Photos by BingNan Li / Contributing Writer
Story by Sergio Pacheco / Contributing Writer
A soul food competition was held Tuesday night in MTSU’s Tom Jackson building from 6-9 p.m. The competition was open to MTSU students, student organizations and employees. In order to compete, each contestant had to bring either one soul food item or a meal, which consisted of an entrée and two sides. Only two students decided to enter in this year’s competition.
Jerica Smith, a Louisiana native and MTSU senior, made some sweet and spicy mustard greens and cornbread, to which she added blueberries as her own special touch. Smith said she has never competed in a food competition before, but she’s learned to cook from some of the best. Her mother and grandmothers showed her how to make soul food.
“My food is cooked with love. So, when you eat it, you can taste the love and style of the food. I take my time with whatever I decide to cook,” said Smith.
Her competitor, Samantha Tillman, is a junior at MTSU and has also never competed in a cooking competition. She made banana pudding, which consists of pudding, vanilla, bananas and cookies. Tillman also brought some homemade macaroni and cheese.
“I’ve been cooking with my dad since I was about four or five, but I pretty much got the recipes from my mom,” said Tillman.
Laterica Jones, MTSU senior and an audience spectator, said her top three favorite soul food items are fish, candied yams and greens. When asked about who she thought would win the competition, she said Smith because of her delicious cornbread.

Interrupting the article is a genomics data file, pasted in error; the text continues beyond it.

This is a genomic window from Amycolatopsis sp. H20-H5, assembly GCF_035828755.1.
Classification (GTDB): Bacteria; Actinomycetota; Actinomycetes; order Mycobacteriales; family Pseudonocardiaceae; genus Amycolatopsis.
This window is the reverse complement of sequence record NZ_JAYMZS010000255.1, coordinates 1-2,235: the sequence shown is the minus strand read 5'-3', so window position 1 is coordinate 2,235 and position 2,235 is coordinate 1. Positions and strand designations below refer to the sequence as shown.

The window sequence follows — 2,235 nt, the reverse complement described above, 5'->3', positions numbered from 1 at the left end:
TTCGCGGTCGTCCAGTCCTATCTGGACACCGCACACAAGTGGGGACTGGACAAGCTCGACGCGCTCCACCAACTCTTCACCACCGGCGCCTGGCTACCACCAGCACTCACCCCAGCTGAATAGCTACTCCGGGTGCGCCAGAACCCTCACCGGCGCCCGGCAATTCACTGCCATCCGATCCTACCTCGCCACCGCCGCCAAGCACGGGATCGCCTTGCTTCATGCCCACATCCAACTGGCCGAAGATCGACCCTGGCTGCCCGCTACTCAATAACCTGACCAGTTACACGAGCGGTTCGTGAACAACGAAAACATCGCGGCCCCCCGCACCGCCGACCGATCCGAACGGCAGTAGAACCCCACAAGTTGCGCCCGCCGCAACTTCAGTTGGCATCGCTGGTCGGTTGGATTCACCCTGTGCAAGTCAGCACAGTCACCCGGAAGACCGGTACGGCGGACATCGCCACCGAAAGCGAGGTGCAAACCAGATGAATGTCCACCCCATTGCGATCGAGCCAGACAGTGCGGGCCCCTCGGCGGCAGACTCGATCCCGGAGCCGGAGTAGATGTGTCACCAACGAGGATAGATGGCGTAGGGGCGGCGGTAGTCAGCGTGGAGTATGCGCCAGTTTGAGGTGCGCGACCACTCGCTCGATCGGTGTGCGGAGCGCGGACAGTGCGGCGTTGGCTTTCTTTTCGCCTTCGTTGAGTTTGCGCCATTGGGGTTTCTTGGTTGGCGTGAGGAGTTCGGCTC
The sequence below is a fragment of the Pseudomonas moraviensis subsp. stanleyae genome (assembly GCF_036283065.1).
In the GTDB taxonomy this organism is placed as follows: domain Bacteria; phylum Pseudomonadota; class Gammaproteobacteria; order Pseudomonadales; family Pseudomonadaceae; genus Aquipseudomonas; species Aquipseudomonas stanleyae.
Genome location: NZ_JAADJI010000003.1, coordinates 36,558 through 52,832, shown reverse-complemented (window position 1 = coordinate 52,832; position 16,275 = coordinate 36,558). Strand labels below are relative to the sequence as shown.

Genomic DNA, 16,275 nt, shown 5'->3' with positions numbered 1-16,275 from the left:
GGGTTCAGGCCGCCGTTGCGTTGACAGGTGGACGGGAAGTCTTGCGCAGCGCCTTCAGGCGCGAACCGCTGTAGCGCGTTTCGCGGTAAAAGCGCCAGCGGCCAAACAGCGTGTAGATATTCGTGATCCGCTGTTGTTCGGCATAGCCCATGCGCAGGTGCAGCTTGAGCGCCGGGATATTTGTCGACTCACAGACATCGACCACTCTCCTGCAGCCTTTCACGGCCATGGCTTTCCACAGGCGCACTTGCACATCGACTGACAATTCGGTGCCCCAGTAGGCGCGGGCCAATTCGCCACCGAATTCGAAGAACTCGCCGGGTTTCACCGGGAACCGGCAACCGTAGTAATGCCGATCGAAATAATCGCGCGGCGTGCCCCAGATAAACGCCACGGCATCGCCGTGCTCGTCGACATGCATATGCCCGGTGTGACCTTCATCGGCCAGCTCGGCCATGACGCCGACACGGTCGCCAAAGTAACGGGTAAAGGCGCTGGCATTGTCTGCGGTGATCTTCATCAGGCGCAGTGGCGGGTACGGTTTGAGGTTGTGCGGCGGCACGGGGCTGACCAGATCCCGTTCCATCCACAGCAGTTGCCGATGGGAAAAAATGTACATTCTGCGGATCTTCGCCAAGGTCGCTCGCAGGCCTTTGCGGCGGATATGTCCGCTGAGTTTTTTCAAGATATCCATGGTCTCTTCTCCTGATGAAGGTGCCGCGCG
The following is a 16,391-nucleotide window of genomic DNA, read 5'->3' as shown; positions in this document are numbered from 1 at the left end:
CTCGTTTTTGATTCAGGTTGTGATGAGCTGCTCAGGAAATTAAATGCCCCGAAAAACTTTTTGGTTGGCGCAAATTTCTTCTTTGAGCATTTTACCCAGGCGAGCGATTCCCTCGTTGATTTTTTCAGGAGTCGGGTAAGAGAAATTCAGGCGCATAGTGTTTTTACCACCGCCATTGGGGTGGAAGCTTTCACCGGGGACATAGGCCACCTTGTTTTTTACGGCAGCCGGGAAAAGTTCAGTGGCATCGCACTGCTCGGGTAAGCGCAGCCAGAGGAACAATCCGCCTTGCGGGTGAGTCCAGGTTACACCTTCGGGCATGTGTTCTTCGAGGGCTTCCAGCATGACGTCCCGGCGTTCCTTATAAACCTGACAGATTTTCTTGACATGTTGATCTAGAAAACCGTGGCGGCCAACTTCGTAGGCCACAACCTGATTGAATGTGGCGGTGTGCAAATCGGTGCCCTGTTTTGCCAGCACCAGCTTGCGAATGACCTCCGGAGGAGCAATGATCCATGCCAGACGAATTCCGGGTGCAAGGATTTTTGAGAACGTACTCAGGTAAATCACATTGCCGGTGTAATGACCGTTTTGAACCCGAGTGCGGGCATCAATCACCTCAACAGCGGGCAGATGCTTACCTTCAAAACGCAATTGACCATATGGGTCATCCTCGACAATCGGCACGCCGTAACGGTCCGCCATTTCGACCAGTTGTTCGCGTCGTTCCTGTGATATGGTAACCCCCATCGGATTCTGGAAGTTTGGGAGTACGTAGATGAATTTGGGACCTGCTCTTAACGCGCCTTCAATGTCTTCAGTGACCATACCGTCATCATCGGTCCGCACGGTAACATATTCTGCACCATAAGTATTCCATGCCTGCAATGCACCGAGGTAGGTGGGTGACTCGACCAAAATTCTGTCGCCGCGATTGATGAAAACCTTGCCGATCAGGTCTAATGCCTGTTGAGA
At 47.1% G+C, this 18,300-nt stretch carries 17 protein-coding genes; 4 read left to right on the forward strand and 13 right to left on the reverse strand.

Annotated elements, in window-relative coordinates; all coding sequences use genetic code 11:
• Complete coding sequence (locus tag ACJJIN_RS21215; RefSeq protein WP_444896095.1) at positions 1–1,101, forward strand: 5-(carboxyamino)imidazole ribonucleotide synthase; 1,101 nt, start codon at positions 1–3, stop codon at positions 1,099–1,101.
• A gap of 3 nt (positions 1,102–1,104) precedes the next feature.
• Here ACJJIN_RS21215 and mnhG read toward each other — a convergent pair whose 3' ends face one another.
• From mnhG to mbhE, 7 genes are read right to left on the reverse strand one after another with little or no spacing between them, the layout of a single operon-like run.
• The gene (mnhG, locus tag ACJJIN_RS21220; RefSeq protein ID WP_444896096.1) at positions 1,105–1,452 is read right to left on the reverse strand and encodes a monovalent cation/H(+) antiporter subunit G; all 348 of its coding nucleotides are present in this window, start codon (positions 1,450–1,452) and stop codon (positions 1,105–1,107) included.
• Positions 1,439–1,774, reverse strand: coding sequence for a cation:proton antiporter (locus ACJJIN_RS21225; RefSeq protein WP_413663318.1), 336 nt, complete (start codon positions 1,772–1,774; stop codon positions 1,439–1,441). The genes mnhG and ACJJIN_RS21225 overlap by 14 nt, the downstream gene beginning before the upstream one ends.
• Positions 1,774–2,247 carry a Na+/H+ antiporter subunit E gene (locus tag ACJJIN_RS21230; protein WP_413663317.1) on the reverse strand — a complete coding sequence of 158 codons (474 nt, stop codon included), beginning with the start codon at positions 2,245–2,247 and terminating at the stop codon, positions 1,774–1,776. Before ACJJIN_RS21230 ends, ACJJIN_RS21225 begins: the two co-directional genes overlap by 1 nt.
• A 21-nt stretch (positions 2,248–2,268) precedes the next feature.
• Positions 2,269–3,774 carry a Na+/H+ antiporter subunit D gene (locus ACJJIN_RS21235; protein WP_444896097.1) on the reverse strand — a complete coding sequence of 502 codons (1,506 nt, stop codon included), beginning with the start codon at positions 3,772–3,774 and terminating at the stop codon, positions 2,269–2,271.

The manager of Intercultural and Diversity Affairs, Daniel Green, said a traditional soul food dinner consists of “greens, cornbread, fried chicken, fried green tomatoes, chitlins and dumplings. Also, you need to have some kind of dessert like apple pie or chess pie.”
When asked about his favorite soul food items he said, “I love peach cobbler for dessert, fried chicken, greens and cornbread.” Green also predicted that Smith’s cooking would take home the trophy.
BréYhana Johnson, a junior and one of the soul food competition judges, said sweet potatoes, greens, corn, pinto beans, cabbage and fried chicken are the most popular items when it comes to soul food.
“I would say the dishes are connected to our soul. (Soul food) comes from part of our ancestry, like what we were eating when we were back in the motherland. All those things are connected to our culture and have a strong connection to our roots,” said Johnson.
When asked if she knew about restaurants that serve traditional soul food around Murfreesboro, she recommended two places: Kleer Vu and The Fish House.
Amani Simmons, sophomore and soul food judge, said she expected more people to attend and more dishes to try, but that the food she tried was pretty good. She said she has never judged a food event before, but she is willing to give it another.
The competitors were judged on creativity/originality, taste, presentation, cooperation between members, culinary skills and hygiene. Points were based on a one, being the lowest, to five, being the highest, scale. The winner of this year’s soul food competition was Samantha Tillman.
“I kind of felt like I was going to win, because I did have some very good macaroni. I didn’t really know what the turnout was going to be, but I’m very excited that I won,” said Tillman. She said she might try to compete in the next soul food competition or maybe in the chili competition.
If you weren’t able to make it to this year’s competition, you certainly missed out on some delicious food and a fun time. Be sure to watch out for the next cooking competition on campus to try your hand at trying to make an award winning dish!
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